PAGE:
Canceled Comic Book Shows That Were Gone Too Soon

It’s easy to become overwhelmed by the steady barrage of comic book adaptations. Every day, more and more amazing comics are presented to the mainstream through movies and television. However, for every hit like Gotham or The Walking Dead, there is a brilliant comic book TV program that is canned. Even the finest TV series can’t always find an audience, and with so much competition, more and more aren’t making the cut.

Perhaps viewership was minimal, perhaps financial constraints impeded production, or perhaps some of these series were just ahead of their time. Whatever the cause, let’s take a look at several TV programs that never lived up to their full promise. Here are the ten best canceled comic book TV shows of all time.

SWAMP THING

With its original content, the DC Universe streaming service has achieved unexpected success. This includes Swamp Thing, a really creepy and authentic take on the character that aired and finished in less than a week. What’s going on, DC?

It’s not often that the superhero and horror genres collide successfully, but Swamp Thing was an instant success with critics. The discontinuation of the program was unexpected and perplexing for DC fans, and the business has yet to give an explanation. Perhaps the termination is due to the streaming service’s disappointing success rather than the series itself, although this has yet to be verified.

HAPPY!

Happy! isn’t for everyone, but it’s an exciting ride. This strange, hyper-violent version of Grant Morrison’s comic is so weird and off-the-rails that it’s difficult not to like it. An inebriated, drug-addled cop and an imagined unicorn take on New York City’s horrible criminal underbelly? This program is destined for a cult following because of its gruesome action, campy turns, and unexpectedly successful efforts at terror.

Happy! was canceled by SYFY after its second season, but perhaps it will find a new home. Christopher Meloni gets a particular mention as well – the entire ensemble is fantastic, but his portrayal against Patton Oswalt’s Happy is what makes this show such an underappreciated treasure.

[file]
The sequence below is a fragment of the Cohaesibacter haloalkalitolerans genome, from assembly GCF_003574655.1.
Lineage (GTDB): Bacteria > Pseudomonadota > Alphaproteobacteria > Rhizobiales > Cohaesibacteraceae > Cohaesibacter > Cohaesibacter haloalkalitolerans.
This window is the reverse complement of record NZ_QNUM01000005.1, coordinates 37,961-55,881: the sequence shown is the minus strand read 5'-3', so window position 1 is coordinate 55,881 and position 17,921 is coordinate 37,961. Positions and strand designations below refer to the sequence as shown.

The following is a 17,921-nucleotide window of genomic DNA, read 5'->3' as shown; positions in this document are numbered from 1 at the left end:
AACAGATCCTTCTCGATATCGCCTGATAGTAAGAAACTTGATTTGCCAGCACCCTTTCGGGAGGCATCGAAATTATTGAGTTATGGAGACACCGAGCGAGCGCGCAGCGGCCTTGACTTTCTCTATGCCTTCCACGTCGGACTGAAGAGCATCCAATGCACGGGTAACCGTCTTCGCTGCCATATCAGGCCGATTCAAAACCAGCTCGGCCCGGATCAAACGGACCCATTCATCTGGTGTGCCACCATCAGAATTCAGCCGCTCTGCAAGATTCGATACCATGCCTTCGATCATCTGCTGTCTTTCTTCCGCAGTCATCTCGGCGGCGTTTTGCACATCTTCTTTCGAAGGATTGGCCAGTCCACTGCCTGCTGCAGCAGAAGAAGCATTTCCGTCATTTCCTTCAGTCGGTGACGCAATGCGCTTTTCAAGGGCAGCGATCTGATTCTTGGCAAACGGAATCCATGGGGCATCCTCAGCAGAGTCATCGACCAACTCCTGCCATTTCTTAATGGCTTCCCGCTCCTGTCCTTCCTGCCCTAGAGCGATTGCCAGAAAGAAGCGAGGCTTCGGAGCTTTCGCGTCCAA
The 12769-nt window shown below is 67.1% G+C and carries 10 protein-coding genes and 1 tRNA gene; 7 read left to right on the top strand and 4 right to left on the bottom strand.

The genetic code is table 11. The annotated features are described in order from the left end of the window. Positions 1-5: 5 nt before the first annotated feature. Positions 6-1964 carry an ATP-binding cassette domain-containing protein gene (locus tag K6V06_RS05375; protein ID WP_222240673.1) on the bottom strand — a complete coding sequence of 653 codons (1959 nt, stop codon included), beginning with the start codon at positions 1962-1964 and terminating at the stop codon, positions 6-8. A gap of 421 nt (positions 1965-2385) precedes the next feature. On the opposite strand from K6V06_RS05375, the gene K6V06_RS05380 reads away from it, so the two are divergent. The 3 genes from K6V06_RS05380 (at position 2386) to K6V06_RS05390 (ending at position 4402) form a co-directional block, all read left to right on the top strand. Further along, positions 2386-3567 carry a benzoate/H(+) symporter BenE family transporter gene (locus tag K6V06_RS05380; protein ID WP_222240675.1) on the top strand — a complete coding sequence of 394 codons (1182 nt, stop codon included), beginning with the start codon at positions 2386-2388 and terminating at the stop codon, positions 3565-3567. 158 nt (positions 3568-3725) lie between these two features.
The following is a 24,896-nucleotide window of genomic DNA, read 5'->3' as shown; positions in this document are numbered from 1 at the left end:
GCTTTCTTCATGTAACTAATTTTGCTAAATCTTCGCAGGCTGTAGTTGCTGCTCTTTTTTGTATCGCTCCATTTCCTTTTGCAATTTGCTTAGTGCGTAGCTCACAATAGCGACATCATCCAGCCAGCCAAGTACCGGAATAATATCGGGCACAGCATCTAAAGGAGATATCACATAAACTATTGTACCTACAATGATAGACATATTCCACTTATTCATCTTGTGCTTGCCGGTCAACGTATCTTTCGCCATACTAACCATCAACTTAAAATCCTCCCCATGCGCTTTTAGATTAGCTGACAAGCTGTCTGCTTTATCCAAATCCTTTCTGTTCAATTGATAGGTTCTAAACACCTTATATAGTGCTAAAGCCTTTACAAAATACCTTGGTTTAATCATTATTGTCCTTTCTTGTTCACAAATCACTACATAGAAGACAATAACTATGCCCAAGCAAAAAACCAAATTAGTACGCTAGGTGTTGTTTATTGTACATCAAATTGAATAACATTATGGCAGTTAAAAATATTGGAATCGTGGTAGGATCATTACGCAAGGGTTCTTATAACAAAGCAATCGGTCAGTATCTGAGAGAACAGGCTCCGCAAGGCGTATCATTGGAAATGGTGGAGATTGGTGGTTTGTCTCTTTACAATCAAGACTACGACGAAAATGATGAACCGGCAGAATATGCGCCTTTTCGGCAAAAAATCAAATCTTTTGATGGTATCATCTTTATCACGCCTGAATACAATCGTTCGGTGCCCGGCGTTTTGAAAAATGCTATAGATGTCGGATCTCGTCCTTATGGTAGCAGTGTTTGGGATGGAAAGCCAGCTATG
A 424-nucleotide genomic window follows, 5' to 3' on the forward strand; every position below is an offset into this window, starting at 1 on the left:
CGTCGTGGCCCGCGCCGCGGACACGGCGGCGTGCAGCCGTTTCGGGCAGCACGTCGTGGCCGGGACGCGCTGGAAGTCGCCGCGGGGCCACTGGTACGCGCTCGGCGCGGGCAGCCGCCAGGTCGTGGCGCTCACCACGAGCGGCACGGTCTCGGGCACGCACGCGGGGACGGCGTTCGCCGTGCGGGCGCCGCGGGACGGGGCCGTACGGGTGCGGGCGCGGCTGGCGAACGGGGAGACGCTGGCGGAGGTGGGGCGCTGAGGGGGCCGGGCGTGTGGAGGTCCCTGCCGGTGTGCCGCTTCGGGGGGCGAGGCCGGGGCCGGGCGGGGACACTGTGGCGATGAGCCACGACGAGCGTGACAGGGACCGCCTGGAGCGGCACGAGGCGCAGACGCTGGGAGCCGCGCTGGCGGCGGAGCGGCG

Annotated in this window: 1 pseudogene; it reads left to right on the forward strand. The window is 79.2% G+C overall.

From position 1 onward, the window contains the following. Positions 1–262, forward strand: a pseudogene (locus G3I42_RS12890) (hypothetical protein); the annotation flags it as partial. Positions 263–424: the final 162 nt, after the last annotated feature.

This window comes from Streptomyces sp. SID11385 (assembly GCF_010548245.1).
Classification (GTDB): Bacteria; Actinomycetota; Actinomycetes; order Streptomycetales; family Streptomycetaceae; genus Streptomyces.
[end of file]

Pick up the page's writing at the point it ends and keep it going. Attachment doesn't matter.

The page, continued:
THE FLASH (1990)

It’s difficult to argue that The Flash is the greatest program of all time, but it did lay the path for DC’s current success on television. It debuted during the height of Tim Burton’s Batman franchise and attempted to replicate its success. The Flash, like other films, attempted to strike a balance between stakes and camp but failed to gain traction with fans.

Despite being canceled after one season, the program developed a cult following that is still evident in the 2014 series. Not only has John Wesley Shipp reprised his role as Barry Allen’s father in the current season, but Mark Hamill has also returned as the Trickster – and who doesn’t adore Hamill? It deserves more attention as a forerunner to the Flash fans know today.

DEADLY CLASS

Another promising Image comic. Another TV program has been canceled. Deadly Class might have been the next great thing: an angry punk rock Harry Potter, but with assassins instead of wizards? Thrilling action? The Russo brothers produced it? It appears to be a gold mine.

Despite a terrific young cast and a deliberate attempt to stay true to the comic, SYFY canceled the show after only one season. Given the network’s strong ratings, the comic’s continuous success, and the comic’s obvious franchise potential, this appears to be a mistake. Hopefully, the sitcom will find a new home on another channel, but like Happy!, it appears like SYFY missed out on a fantastic item while it was available.

MARVEL’S DAREDEVIL

Despite the fact that Jessica Jones is a close second, it’s reasonable to conclude that Daredevil is the finest Marvel TV series, and certainly the best program on our list. As a result of Netflix’s decision to remove Marvel from its lineup, Daredevil only lasted three seasons before being canceled along with its companion series.

While opinions on the final two seasons differ, the program was a surefire smash that should have lasted much longer. Leaving aside the outstanding writing and stunt work, Daredevil cleared the door for beloved versions of the Kingpin and the Punisher, as well as a whole slate of Marvel television. Daredevil might legally resurface in other Marvel media, but canceling the show was a terrible mistake.

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